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The Weekend Australian - Travel - - TRAVEL & INDULGENCE -

Mutep­pou, 15-3 Kizu­gawa, Ky­oto Pre­fec­ture, Ja­pan. Opens 11am-3pm and 6pm-11pm; closed Mon­day. Kizu­gawa is one hour by train from Ky­oto or Osaka on the Nara line; Mutep­pou is about 10 min­utes by taxi from Kizu­gawa Station. There are branches in Ky­oto city, Nara, Osaka and Tokyo. Gumshara, Shop 211, Eat­ing World Food Court, 25-29 Dixon Street, Hay­mar­ket. Opens 11.30am-9pm Tues­day-Saturday; 11.30am-8:30pm Mon­day. The Ja­panese rail at­ten­dant looks non­plussed when I ap­proach. Few gai­jin (for­eign­ers) stop at Kizu­gawa, a small but grow­ing dor­mi­tory sub­urb on the out­skirts of the old im­pe­rial city of Ky­oto. Most pas­sen­gers are on their way from Tokyo to Osaka, Ky­oto or neigh­bour­ing Nara’s an­cient tem­ples. But I’m on a pil­grim­age of an­other kind and his face breaks into a bright smile when I say the magic word: Mutep­pou.

In Ja­panese, mutep­pou means “rash” or “reck­less” but for ra­men afi­ciona­dos it means the best noo­dles for miles. Many Syd­ney food­ies, like me, re­gard the Kyushu tonkatsu ra­men served by chef Mori Hi­gashida at Gumshara in Chi­na­town (where it’s all but hid­den in the Eat­ing World Food Court on Dixon Street) as the city’s, if not Aus­tralia’s, best. A thick, rich, broth of roast pork, mar­row and hand­made noo­dles, it’s been dubbed one of the “top 21 Syd­ney dishes you must try be­fore you die” by The Aus­tralian’s sta­ble­mate, The Daily Tele­graph.

De­spite mak­ing thou­sands of serves a week, stir­ring the broth con­stantly, Mori tastes every one be­fore serv­ing. He was a suc­cess­ful jew­ellery com­pany ex­ec­u­tive when his life was changed af­ter just one bowl of Mutep­pou ra­men. He quit his high-fly­ing ca­reer at the age of 48 and be­came an ap­pren­tice. Al­though train­ing to be a ra­men chef takes a min­i­mum of five years, Mori asked Mutep­pou founder Shigeyuki Akasako to fast-track him. Work­ing 18 hours a day, seven days a week, even sleep­ing on the shop floor, Mori made an av­er­age of 180 bowls of ra­men a day be­fore qual­i­fy­ing in less than 18 months and re­turn­ing to Syd­ney to fol­low his sin­gu­lar pas­sion and open his now-fa­mous shop in 2009.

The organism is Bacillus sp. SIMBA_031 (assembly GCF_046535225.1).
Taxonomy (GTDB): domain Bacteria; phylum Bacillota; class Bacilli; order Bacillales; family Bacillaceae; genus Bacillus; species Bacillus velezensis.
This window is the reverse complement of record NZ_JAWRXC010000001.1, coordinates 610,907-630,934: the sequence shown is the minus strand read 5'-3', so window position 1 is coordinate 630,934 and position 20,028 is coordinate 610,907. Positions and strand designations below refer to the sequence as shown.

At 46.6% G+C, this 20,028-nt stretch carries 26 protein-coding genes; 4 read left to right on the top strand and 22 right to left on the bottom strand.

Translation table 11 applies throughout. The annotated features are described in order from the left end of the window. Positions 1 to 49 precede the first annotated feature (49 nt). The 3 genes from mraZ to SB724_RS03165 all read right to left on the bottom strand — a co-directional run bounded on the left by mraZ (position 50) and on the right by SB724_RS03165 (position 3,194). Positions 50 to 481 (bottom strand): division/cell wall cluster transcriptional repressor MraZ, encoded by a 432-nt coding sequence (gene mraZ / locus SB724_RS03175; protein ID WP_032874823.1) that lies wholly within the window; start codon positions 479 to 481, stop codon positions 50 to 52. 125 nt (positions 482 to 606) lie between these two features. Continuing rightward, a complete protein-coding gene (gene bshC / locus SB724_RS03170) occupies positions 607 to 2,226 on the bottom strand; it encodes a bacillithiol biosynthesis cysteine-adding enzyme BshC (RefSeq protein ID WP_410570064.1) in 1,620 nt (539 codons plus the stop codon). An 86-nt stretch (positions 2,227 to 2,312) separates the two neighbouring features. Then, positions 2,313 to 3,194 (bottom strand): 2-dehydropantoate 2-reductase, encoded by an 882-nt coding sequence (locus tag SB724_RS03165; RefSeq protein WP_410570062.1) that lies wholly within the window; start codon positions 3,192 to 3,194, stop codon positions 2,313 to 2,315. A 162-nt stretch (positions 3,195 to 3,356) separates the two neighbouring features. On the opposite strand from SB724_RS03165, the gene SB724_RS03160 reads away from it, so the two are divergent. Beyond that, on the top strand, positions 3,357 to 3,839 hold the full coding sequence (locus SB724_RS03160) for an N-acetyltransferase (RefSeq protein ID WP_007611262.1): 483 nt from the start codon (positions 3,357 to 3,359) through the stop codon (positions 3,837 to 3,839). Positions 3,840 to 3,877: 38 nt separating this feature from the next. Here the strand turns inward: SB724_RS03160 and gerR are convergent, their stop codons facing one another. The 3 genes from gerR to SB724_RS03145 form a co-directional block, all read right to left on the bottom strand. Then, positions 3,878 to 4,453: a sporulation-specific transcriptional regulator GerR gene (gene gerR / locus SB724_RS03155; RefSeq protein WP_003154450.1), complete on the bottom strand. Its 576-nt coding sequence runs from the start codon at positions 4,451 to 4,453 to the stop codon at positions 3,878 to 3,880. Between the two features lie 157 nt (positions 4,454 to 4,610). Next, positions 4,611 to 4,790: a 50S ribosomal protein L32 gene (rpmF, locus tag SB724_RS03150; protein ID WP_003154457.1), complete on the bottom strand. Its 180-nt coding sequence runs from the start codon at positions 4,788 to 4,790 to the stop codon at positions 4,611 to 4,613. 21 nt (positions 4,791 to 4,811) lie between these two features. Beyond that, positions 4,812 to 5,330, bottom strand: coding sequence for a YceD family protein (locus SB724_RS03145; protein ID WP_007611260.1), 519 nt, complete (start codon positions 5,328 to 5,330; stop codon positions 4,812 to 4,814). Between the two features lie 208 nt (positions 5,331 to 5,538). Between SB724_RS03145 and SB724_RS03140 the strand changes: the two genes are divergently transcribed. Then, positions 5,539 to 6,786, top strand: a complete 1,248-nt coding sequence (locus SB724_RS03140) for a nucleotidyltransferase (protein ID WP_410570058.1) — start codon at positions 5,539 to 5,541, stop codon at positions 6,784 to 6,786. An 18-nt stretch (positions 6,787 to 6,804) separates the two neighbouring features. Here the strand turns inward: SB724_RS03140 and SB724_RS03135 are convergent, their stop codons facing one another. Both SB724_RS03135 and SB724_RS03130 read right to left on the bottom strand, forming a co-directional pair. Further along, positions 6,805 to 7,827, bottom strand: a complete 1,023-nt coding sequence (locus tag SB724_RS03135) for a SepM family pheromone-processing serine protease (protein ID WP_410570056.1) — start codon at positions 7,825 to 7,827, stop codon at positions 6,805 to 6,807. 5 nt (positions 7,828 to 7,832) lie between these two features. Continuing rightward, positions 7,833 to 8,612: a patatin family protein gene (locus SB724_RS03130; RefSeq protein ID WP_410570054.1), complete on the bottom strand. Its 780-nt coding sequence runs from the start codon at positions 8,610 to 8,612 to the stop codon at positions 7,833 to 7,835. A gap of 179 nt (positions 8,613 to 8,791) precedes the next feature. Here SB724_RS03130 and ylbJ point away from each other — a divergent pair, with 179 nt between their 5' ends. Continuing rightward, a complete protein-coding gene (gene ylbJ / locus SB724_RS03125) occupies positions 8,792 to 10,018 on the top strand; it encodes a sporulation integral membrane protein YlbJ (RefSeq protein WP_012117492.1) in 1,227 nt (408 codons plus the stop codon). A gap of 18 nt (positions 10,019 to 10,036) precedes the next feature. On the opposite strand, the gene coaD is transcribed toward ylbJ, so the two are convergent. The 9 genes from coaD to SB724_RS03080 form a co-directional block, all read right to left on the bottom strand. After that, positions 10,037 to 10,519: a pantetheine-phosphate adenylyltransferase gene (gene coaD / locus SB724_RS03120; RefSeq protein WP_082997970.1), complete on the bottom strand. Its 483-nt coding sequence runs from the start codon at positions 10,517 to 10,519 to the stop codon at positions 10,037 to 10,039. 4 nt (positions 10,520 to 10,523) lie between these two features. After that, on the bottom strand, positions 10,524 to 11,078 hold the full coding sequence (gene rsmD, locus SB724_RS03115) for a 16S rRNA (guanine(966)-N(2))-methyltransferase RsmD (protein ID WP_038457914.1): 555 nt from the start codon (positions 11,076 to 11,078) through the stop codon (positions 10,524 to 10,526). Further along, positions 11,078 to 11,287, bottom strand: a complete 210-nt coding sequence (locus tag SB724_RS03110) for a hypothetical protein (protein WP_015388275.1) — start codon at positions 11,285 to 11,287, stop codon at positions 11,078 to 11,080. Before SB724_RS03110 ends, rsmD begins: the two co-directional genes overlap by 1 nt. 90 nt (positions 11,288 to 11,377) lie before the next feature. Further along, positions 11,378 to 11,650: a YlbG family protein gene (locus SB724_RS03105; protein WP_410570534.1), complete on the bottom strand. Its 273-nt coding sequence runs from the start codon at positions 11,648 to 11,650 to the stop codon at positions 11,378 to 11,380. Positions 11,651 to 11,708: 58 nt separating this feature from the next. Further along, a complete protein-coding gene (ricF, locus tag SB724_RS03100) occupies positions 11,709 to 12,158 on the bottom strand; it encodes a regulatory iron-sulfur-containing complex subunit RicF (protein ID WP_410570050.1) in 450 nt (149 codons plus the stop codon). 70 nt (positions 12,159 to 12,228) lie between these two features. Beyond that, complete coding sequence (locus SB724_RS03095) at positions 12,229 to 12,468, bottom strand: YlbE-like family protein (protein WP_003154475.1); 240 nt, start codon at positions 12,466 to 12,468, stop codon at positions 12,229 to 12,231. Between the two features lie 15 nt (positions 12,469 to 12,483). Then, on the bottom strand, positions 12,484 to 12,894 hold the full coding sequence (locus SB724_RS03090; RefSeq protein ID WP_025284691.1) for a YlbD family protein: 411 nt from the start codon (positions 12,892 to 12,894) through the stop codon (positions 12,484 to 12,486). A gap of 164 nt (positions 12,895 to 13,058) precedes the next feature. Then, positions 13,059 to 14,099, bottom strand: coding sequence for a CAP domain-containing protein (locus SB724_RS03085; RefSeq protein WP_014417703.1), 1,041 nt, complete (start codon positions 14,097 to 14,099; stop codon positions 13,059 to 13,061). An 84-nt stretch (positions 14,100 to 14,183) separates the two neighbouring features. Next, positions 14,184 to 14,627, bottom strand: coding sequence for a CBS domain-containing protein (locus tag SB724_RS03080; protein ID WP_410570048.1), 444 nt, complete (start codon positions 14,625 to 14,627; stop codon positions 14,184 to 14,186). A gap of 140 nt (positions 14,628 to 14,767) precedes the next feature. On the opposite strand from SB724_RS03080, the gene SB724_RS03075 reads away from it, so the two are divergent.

And now, in a taxi speed­ing past rice pad­dies, I’m about to en­ter the place where Mori be­gan to ful­fil his dreams. Vir­tu­ally in the mid­dle of nowhere, a wood log cabin im­ported from Wis­con­sin comes into view and there’s a line snaking out into the carpark — and it’s not even mid­day. I in­sert coins into the ticket vend­ing ma­chine and even­tu­ally my num­ber’s called.

I’m warmly ush­ered in by Ya­suo Oshima, one of Mori’s fel­low acolytes un­der Akasako and con­sid­ered one of the coun­try’s best ra­men masters.

Cosy and busy, the cabin is filled with rav­en­ous din­ers tuck­ing in amid an in­tox­i­cat­ing aroma; walls are adorned with au­to­graphed tes­ti­mo­ni­als and kooky dec­o­ra­tions, in­clud­ing a decade-old photo of Mori look­ing just as he does to­day.

I’m served a huge, steam­ing, glossy bowl, cost­ing ¥750 ($8.80). Slices of roast pork bob like jew­els in the shim­mer­ing soup, thick as honey, and adorned only by a square of nori and some spring onions.

I’m a lit­tle over­whelmed as the weather is un­sea­son­ably swel­ter­ing with hu­mid­ity in the high 90s. But it’s more that I’ve made it, here, to this place, to taste the same ra­men that changed Mori’s life.

Ex­pec­ta­tion of­ten has a bit­ter af­ter­taste, but this ra­men is just as rich and good as that served at Gumshara. It’s the strangest, sweet­est feel­ing to taste some­thing so fa­mil­iar, so far from home.

I have Mori’s mo­bile num­ber and de­cide to call him in Syd­ney. My bowl is empty, he’s in the mid­dle of ser­vice and can’t talk long, but we’re struck by that con­nec­tion, cross­ing time, dis­tance and cul­ture, re­mind­ing us how great food can bring us all closer to­gether.

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